Regarding the Dec. 4 editorial, "New Jersey Lottery/No to Privatization":
The logic behind your assumption that privatization does not work because businesses must add a profit to their costs does not take into account the more important differences between private enterprise and public functions.
Businesses must provide the same or better products and services at lower costs than their competitors, or their market share will fall to competitors and they will ultimately fail. Business leaders spend enormous efforts to find ways to continuously operate more efficiently, motivate their employees, etc. They are only personally rewarded if the business they work for grows profitably.
The leaders of public functions are primarily motivated by different factors. They do not have competitors continually threatening their very existence.
They spend a lot of effort trying to convince the public to re-elect them in some cases. Many leaders of public functions get rewarded if their area of responsibility grows. This "growth" includes the amount of the annual budget they get to spend, the number of public employees working under them, etc. They are often more focused on expanding their operations than they are focused on becoming more efficient.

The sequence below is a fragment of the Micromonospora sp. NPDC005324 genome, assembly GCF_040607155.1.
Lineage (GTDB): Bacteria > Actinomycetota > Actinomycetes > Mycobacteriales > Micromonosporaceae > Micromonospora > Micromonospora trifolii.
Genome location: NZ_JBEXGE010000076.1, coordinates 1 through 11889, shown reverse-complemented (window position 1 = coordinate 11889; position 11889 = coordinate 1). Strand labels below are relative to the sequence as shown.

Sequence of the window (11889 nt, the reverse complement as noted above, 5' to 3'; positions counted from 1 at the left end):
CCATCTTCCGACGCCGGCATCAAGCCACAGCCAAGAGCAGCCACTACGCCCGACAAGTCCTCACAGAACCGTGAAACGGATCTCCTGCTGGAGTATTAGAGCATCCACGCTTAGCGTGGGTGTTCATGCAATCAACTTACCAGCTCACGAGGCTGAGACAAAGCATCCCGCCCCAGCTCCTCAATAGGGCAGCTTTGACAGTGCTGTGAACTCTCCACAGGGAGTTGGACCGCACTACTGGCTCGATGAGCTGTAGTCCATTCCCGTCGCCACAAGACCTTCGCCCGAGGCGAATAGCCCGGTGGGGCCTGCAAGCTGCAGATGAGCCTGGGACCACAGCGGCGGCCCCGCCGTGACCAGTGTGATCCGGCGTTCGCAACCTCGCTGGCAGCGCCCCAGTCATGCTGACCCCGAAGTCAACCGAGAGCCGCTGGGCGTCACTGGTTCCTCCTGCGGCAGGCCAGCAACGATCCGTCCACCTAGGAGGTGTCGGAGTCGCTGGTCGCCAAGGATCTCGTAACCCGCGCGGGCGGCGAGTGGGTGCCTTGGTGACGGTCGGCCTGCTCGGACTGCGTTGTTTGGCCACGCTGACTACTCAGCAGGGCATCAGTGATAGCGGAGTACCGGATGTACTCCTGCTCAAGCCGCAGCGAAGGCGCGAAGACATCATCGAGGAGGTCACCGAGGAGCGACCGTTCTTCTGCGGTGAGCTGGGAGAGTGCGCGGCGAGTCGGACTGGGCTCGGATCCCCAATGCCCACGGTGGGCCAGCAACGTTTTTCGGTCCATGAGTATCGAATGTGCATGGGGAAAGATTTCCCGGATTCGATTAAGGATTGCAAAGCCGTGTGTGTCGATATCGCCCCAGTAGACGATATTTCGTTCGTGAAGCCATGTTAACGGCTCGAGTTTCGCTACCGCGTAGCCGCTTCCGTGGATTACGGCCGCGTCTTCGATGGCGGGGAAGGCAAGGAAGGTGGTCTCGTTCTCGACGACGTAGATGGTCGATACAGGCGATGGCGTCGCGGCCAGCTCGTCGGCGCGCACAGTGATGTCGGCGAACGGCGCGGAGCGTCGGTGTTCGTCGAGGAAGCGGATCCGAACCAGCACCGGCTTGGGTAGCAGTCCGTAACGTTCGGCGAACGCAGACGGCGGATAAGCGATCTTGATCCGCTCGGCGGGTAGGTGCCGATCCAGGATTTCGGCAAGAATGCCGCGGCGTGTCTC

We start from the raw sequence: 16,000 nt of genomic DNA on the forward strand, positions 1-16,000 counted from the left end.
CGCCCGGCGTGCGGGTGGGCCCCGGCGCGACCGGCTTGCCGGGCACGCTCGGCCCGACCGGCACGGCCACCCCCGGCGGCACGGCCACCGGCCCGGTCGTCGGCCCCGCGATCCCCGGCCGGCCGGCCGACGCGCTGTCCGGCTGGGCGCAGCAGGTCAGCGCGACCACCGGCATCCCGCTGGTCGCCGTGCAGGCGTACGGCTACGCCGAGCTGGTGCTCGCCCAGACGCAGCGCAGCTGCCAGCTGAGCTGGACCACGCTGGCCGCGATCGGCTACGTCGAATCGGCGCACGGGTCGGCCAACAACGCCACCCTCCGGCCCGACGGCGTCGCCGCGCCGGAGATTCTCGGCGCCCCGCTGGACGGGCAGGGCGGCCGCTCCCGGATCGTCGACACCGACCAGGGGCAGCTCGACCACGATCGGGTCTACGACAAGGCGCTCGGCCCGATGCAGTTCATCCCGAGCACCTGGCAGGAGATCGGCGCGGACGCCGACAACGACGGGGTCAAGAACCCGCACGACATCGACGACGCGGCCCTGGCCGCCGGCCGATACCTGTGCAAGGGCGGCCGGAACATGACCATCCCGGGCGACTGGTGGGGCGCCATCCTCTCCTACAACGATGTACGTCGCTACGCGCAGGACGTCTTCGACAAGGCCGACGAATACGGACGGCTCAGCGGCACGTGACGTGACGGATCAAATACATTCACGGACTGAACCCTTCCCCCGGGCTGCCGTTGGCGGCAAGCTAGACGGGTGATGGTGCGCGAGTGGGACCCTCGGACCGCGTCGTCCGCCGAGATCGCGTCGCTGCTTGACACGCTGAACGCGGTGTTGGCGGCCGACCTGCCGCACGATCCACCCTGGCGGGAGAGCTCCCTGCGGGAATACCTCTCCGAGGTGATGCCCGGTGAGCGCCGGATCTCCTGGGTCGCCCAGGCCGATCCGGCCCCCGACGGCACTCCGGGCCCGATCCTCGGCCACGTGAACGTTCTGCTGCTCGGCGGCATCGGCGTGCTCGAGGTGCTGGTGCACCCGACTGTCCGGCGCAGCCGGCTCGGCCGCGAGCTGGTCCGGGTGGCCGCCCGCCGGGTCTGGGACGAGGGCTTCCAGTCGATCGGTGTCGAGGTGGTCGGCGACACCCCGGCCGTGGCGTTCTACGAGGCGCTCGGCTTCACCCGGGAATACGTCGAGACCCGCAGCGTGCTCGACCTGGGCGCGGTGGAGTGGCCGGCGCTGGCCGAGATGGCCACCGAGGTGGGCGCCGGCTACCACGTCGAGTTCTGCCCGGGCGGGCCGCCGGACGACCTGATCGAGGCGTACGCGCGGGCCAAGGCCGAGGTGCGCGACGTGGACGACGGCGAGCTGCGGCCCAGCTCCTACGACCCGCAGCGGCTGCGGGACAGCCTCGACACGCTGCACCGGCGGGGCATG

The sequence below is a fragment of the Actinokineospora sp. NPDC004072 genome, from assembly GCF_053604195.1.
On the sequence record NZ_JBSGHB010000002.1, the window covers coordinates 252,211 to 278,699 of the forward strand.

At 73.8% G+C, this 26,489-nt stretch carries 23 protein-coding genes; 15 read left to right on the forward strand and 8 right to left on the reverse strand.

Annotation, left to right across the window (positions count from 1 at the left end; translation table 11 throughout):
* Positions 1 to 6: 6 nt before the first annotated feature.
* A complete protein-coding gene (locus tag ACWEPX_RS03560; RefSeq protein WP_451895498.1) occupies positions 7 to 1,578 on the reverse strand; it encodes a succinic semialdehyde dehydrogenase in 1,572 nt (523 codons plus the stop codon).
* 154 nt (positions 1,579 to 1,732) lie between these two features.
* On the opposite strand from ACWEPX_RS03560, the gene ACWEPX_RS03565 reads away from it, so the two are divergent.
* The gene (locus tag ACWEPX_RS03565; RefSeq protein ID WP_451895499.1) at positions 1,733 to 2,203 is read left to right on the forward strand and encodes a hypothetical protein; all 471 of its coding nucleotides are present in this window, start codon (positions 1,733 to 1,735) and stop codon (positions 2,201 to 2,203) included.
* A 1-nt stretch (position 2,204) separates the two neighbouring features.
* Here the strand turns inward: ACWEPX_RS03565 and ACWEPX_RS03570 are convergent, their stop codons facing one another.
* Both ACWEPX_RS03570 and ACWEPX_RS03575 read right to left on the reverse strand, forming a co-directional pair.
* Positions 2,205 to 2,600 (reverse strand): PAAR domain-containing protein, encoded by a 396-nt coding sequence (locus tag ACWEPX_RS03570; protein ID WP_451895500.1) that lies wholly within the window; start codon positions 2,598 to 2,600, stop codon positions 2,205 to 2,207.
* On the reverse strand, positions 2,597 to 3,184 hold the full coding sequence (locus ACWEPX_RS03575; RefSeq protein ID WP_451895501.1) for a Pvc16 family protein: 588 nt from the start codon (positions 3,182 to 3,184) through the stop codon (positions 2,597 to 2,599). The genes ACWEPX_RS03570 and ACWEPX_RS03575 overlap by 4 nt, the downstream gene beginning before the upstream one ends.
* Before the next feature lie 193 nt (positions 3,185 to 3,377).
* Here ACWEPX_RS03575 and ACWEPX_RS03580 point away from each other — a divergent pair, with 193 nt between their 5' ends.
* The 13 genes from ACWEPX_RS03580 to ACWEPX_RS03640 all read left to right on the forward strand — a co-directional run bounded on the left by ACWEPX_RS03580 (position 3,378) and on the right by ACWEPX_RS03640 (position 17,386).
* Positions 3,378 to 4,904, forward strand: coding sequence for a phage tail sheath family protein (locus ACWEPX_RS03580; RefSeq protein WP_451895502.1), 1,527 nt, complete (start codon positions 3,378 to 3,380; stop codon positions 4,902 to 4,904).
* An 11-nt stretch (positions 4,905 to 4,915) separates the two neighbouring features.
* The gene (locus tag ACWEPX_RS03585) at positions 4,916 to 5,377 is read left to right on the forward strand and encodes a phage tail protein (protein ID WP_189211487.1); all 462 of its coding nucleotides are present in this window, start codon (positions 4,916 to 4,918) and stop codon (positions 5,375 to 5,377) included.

The attempt to reduce the costs of motor vehicle inspections by New Jersey failed to meet expectations probably as a result of a poorly constructed agreement between the state and Parsons Environment & Infrastructure Group. That debacle should not be held up as an argument for the wisdom of more government-run activities. Private enterprises are inherently more efficient than public ones, notwithstanding their need to generate profits. Privatization is in the public interest for many services if the arrangement is established correctly so the service objectives are achieved at the lowest possible cost to the taxpayer.